After some legal text in tiny font was added to the bottom of the screen it eventually ran for five years and allowed me to buy my first house.

One thing we learned early was give a point of difference. So we only did weird, and fortunately weird ads are the ones that win awards.

Most ads at the time wanted sound-a-likes, and we refused to do them. Again, this meant we got respect and more work.

The closest we got to a sound-a-like was for an online stockbroking firm, where we did a spot with someone dressed as a screen mouse hand-busting kung fu moves on an office of lazy stockbrokers.

The temp music was an obscure Yoko Ono track. So we downed a six-pack, I hit the mic channeling Yoko and three hours later it was finished. It was weird as fuck, won gold at Cannes and two months later the cheque arrived and I bought a reasonably high-end second-hand car.

During this time we realised that ad directors hated the commercial side of the industry, they craved to be indie and the more disheveled our studio was for meetings, the more they loved it.

Strangely, a dingy room strewn with guitars, ancient keyboards and littered with drug paraphernalia was the perfect set for an ad meeting of the era.

They refused to leave. In several cases they would up our cheques so that their substance of choice awaited them for these “genuine artist” meetings.

We also learnt a valuable lesson: the more we charged the less the client wanted to change.

The TDK ad below was our first big production TVC and we presented all the audio (including foley) mixed in a stereo pair and they never changed a thing. The cheque they sent us kicked off a three-month bender where we discovered the true value of eight-balls.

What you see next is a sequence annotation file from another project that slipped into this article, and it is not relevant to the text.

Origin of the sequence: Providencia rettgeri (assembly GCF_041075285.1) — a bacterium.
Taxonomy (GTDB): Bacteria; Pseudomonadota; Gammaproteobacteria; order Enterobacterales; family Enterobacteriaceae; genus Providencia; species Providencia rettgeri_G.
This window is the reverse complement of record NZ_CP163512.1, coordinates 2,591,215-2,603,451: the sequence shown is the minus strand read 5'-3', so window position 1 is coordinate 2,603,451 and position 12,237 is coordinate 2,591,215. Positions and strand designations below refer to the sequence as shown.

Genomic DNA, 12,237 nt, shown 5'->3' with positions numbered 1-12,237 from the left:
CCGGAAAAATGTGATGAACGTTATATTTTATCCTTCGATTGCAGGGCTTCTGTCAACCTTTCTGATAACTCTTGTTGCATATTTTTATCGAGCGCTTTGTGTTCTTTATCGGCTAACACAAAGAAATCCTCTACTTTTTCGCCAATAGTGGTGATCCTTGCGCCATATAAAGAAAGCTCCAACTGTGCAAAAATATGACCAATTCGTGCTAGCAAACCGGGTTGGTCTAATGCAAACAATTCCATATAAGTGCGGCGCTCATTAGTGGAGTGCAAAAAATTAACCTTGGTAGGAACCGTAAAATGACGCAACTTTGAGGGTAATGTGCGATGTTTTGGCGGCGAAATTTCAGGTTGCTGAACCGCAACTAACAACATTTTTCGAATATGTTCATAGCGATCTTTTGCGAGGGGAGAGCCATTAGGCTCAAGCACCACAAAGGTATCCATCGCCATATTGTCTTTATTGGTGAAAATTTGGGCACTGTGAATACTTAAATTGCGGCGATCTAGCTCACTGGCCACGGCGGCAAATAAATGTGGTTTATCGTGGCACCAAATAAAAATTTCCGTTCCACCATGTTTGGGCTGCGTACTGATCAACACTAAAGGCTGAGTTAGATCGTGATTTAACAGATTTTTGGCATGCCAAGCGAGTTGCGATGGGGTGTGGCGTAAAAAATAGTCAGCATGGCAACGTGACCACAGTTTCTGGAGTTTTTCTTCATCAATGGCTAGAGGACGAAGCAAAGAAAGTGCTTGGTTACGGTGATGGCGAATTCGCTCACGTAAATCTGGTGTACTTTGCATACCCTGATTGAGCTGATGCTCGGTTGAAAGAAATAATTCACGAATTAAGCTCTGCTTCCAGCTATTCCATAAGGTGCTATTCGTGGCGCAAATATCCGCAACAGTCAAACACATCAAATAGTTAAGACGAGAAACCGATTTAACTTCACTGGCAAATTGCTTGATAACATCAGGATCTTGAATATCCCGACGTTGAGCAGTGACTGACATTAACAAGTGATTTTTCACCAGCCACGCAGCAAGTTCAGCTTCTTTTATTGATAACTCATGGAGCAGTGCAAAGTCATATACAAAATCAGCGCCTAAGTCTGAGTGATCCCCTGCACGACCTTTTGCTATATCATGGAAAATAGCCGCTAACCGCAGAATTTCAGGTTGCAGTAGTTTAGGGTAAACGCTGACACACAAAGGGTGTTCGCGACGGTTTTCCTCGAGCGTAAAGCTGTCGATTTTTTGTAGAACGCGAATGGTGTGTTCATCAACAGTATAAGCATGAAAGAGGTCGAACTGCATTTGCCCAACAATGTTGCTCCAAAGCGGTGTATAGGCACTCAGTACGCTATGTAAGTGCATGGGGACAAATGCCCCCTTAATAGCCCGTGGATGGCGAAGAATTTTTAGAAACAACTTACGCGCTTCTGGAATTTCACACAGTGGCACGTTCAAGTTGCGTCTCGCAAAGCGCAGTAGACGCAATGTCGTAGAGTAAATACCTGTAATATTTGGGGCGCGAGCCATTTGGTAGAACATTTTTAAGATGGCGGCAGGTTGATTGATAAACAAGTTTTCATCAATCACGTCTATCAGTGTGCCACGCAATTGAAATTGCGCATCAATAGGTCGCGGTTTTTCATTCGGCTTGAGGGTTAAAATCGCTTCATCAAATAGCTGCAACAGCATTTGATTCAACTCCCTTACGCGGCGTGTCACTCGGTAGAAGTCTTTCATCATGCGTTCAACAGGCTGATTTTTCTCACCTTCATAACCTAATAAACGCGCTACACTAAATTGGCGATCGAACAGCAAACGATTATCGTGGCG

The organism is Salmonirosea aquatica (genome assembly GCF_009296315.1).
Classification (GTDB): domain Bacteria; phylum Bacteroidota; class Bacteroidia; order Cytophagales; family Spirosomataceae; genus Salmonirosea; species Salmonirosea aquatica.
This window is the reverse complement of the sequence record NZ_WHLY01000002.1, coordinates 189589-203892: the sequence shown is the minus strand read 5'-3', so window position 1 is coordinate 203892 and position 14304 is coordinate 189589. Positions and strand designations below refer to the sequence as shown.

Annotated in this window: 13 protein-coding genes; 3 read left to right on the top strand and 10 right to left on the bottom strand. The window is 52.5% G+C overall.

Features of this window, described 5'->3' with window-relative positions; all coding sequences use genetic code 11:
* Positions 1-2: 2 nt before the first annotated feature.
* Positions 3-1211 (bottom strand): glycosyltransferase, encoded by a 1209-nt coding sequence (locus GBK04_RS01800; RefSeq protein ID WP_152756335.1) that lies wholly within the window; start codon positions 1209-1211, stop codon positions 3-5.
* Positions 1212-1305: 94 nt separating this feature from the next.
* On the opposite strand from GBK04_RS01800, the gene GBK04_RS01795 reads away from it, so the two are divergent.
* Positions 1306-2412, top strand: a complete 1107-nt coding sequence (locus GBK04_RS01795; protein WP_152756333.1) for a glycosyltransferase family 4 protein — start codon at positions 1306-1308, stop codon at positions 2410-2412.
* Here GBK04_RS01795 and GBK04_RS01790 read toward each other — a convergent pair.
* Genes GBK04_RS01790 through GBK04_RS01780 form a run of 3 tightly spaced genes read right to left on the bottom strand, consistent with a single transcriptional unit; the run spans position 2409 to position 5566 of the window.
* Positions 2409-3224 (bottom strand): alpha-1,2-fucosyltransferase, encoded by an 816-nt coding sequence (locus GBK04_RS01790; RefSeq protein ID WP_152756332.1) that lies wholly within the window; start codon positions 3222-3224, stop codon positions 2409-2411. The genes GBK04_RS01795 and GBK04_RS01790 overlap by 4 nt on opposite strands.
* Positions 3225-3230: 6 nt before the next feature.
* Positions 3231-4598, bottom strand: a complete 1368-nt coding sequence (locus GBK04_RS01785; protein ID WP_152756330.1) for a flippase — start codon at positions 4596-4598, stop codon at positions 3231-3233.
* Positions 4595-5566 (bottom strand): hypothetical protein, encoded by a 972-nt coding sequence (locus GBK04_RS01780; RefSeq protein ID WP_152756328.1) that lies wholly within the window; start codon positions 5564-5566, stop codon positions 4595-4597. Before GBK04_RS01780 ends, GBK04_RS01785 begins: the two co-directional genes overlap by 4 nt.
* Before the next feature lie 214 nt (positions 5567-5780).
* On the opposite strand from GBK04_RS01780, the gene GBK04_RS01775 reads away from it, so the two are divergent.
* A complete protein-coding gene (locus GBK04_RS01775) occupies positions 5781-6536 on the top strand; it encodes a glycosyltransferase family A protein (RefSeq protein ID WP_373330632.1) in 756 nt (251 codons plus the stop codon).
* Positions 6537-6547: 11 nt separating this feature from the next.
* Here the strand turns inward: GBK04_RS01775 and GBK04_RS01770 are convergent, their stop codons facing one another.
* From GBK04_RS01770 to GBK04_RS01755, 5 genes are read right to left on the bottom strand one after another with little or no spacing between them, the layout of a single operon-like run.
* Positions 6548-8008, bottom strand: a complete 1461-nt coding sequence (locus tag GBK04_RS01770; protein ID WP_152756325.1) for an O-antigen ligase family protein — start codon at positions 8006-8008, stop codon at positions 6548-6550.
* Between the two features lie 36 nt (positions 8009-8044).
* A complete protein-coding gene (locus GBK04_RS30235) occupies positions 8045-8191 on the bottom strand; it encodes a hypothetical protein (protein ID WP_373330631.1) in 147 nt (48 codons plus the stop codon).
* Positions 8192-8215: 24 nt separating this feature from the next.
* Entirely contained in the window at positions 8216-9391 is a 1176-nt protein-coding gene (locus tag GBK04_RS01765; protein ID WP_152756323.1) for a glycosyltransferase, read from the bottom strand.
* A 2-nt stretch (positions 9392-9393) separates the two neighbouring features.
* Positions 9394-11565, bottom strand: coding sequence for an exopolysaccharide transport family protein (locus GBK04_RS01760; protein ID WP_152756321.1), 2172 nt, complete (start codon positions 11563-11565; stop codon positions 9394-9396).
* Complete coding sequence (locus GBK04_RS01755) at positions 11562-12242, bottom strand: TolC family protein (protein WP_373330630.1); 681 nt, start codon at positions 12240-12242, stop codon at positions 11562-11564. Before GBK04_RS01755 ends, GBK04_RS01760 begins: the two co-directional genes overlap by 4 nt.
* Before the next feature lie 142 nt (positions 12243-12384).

We also found the inverse was true with billing. We took a job with a fledgling chicken franchise that for the purpose of this article I’ll call ‘Oporto’.

They offered us bugger-all money and made endless changes over a six-week period. When they were finally happy they then had the gall to say “we want to run it in NZ as well, but we don’t have any more money.”

To which we replied “Well, you do have chicken, so send us chicken”. Three days later $5,280 worth of Oporto vouchers arrived at the studio. To quote my business partner, 3kShort, we were “chickenaires”.

Our road crew used them up over six months and put on five kilograms each.

As we progressed into the new century the work began to dry up as agencies realised they could get unsigned artist tracks for almost nothing with the lure of becoming successful on the back of the Ad.

Nick Cester from the band Jet told me that when the band did that worldwide iPod commercial they got paid almost nothing – not even an iPod – yet that spot broke them in America.

So that’s when it ended, and I had porn to thank. And the two industries share commonalities. The most obvious being that making a few porn films was a lot of fun but to continue would mean a permanent shift in my moral compass brought about by the acceptance of exploiting people.

The ad industry was exactly the same, just a little worse.